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Old 06-30-2010, 03:30 PM   #18
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Quote:
Originally Posted by Oracus View Post
Ok I'll be the one here to say that CG might not be to critical on the Bee(but it will be easier to control if its right),but majority of Heli's it is! Improper CG can cause all sorts of problems that would never of happened if it was balanced, plus it only take afew minuets to do.
I see where you are coming from so I will explain my last comments better.

When you first get a heli, you need all the help you can get. So, getting the best set up possible is very important. A "newbie" may feel he needs to spend an hour getting that C of G spot and that's fine. It's not neccessary but it's fine. I spent ages getting my balance right on my V1. Every little helps. Where have I heard that saying before Anyway. Now I can fly pretty well I fly a trex 250. I have 3 batteries I take to the field. One is fairly square in shape and 2 are oblong. One of the 2 oblongs is a different mah to the other. So I fly 3 different battery weights. I don't stand in the field balancing the heli for every battery. They all balance pretty close but not spot on. It doesn't have to be spot on now. I know how far out the C of G can be and still have very little affect on flight charactoristics. That comes with experience. I know when the C of G is too far out but a newbie doesn't. That's why I say, at first get it as close as possible. However, in time you will look at your heli's balance which is a little out and think, "in the old days I'd spend hours getting that spot on but now, I know I don't need to".

I'm not talking about a 10 degree tilt when held by the flybar. I can pic my 250 up by the flybar and if the tail is dropping 5mm I know it's no problem at all.

One final point, look at a nitro heli. The tank is behind the main shaft. It's impossible for the C of G to remain constant, during the flight.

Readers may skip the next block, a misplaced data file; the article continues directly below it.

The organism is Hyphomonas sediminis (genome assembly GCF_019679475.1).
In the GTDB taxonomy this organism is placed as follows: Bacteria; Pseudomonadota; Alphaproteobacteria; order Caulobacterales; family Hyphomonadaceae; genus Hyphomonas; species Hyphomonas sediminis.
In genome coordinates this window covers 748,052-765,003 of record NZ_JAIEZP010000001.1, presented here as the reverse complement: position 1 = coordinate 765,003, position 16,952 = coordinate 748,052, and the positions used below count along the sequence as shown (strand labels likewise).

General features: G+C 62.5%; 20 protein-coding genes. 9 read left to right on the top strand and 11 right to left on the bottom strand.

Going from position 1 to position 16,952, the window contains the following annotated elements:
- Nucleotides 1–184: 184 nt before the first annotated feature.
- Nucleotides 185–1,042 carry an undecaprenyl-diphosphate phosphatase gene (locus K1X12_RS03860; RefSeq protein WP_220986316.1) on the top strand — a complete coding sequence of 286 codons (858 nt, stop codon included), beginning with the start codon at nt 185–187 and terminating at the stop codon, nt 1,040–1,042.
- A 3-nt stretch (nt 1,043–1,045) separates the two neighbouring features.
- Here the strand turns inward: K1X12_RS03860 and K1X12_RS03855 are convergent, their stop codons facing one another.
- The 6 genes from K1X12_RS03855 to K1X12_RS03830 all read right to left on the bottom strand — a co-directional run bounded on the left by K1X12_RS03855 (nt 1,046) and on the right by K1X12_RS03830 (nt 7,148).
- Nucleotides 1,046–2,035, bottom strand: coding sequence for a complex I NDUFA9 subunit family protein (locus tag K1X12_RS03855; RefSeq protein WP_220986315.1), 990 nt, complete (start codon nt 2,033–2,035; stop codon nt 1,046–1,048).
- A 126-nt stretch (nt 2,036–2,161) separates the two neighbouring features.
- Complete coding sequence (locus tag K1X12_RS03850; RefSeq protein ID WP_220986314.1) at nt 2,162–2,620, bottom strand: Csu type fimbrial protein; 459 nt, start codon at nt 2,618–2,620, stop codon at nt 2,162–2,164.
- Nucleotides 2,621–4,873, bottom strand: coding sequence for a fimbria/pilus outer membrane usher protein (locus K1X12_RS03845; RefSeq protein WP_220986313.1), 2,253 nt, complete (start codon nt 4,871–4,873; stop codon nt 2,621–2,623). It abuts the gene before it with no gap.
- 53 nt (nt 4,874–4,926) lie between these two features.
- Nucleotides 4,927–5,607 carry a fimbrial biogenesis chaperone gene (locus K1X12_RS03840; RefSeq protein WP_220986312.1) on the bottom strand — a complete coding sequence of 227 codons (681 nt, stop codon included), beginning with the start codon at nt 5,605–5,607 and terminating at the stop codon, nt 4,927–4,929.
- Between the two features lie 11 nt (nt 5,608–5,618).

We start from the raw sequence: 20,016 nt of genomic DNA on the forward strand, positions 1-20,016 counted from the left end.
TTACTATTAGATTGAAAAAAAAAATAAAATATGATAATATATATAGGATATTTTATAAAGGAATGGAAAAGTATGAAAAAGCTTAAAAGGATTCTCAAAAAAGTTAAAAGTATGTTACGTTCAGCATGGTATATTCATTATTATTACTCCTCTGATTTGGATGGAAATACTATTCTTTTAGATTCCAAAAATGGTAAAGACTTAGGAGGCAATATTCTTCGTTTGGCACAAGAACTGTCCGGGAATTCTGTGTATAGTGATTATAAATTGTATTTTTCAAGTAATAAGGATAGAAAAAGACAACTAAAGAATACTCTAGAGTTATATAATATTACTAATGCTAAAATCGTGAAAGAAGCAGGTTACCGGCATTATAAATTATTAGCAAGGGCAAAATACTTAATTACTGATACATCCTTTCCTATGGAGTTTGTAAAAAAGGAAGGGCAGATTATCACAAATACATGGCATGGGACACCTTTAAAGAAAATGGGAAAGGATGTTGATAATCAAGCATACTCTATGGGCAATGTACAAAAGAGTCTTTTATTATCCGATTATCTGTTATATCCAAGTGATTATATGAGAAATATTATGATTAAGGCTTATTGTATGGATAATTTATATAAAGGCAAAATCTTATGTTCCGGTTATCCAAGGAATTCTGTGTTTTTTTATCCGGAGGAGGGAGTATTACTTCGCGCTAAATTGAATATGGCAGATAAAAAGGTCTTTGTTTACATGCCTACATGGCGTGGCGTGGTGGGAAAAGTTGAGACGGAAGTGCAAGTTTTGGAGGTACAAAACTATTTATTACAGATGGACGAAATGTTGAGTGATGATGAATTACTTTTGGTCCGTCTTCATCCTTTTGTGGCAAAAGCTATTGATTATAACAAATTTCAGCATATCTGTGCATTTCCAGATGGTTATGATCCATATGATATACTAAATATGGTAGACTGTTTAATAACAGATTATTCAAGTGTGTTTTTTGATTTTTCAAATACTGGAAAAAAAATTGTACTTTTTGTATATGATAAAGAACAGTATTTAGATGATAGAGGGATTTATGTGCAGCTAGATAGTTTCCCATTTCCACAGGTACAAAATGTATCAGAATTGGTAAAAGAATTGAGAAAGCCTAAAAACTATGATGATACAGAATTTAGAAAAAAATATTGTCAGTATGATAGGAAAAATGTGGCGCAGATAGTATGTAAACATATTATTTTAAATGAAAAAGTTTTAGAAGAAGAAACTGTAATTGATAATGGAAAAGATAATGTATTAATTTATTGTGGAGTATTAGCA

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Old 06-30-2010, 03:42 PM   #19
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Ooops, did a double bubble
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Cheers, OD.


If you make a mistake and learn from it, that's progress


2 x Nano heli's - now passed on to Megan, HoneyBee V1.....Awaiting test flight, T-Rex 250 V1, Hitec 5084MG tail servo, DX6i, Walkera 4#3A (it's in fairly good hands Bugster).

Last edited by oliverdots; 07-01-2010 at 12:56 PM..
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Old 07-01-2010, 08:30 AM   #20
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CoG gets more important the bigger and more complex the heli....and the manoeuvers that you want to do. Counteracting with trim can solve the "problem" for a hover....but try anything much more than gentle FF and you will start to get into difficulty if your swash has been moved away from level to counter drift from incorrect CoG or left drift from the natural movement of the heli.

3D moves rely on all controls being at the centre when hands are off the stick. As soon as you introduce trim to counteract CoG issues, you:
1) Limit the control movement in one direction and increase it in another.
2) Find that upside down, the trim needed to correct the CoG would be reversed...and worse; the imbalance is exaggerated as the imbalanced CoG AND the trim are now both acting in the same direction!

I take the point about a nitro heli changing its CoG as the fuel is used up. I'm no nitro expert, but I would guess that it just par for the course and you have to live with it. Real aircraft get re-trimmed in flight to allow for this. That said, a nitro tank is an near to the CoG a spossible to minimise the effect. Real aircraft select what tank fuel is drawn from to help maintain a correct CoG.

CoG can't always be exact. But that is no reason to ignore it and not take the opportunity to correct it when you can. If the CoG is out, the aircraft is incorrectly trimmed / setup. It will therefore not fly as well as if it was correctly setup. Its little things that come together to make a big difference, so my advice would always be to take an extra 30 seconds and get it right.